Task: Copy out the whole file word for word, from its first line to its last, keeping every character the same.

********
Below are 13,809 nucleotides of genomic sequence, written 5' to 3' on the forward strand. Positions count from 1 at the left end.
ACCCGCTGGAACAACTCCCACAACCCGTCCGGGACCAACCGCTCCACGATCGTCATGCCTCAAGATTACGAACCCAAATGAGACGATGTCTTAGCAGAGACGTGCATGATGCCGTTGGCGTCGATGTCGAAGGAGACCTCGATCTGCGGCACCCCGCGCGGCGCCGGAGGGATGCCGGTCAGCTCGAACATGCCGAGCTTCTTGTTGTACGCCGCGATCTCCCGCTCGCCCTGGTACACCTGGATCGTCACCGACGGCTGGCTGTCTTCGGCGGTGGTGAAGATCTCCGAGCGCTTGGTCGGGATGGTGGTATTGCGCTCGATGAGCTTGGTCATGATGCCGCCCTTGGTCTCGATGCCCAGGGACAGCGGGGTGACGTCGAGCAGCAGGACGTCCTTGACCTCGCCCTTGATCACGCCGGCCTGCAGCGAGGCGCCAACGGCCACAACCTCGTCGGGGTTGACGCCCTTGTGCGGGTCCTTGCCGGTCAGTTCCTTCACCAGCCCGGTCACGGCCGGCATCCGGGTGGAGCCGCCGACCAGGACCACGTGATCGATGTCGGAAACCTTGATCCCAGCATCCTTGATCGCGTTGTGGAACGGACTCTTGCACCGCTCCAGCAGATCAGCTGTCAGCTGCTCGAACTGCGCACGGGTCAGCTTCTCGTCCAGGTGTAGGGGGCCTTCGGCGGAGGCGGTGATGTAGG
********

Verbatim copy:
Below are 13,809 nucleotides of genomic sequence, written 5' to 3' on the forward strand. Positions count from 1 at the left end.
ACCCGCTGGAACAACTCCCACAACCCGTCCGGGACCAACCGCTCCACGATCGTCATGCCTCAAGATTACGAACCCAAATGAGACGATGTCTTAGCAGAGACGTGCATGATGCCGTTGGCGTCGATGTCGAAGGAGACCTCGATCTGCGGCACCCCGCGCGGCGCCGGAGGGATGCCGGTCAGCTCGAACATGCCGAGCTTCTTGTTGTACGCCGCGATCTCCCGCTCGCCCTGGTACACCTGGATCGTCACCGACGGCTGGCTGTCTTCGGCGGTGGTGAAGATCTCCGAGCGCTTGGTCGGGATGGTGGTATTGCGCTCGATGAGCTTGGTCATGATGCCGCCCTTGGTCTCGATGCCCAGGGACAGCGGGGTGACGTCGAGCAGCAGGACGTCCTTGACCTCGCCCTTGATCACGCCGGCCTGCAGCGAGGCGCCAACGGCCACAACCTCGTCGGGGTTGACGCCCTTGTGCGGGTCCTTGCCGGTCAGTTCCTTCACCAGCCCGGTCACGGCCGGCATCCGGGTGGAGCCGCCGACCAGGACCACGTGATCGATGTCGGAAACCTTGATCCCAGCATCCTTGATCGCGTTGTGGAACGGACTCTTGCACCGCTCCAGCAGATCAGCTGTCAGCTGCTCGAACTGCGCACGGGTCAGCTTCTCGTCCAGGTGTAGGGGGCCTTCGGCGGAGGCGGTGATGTAGG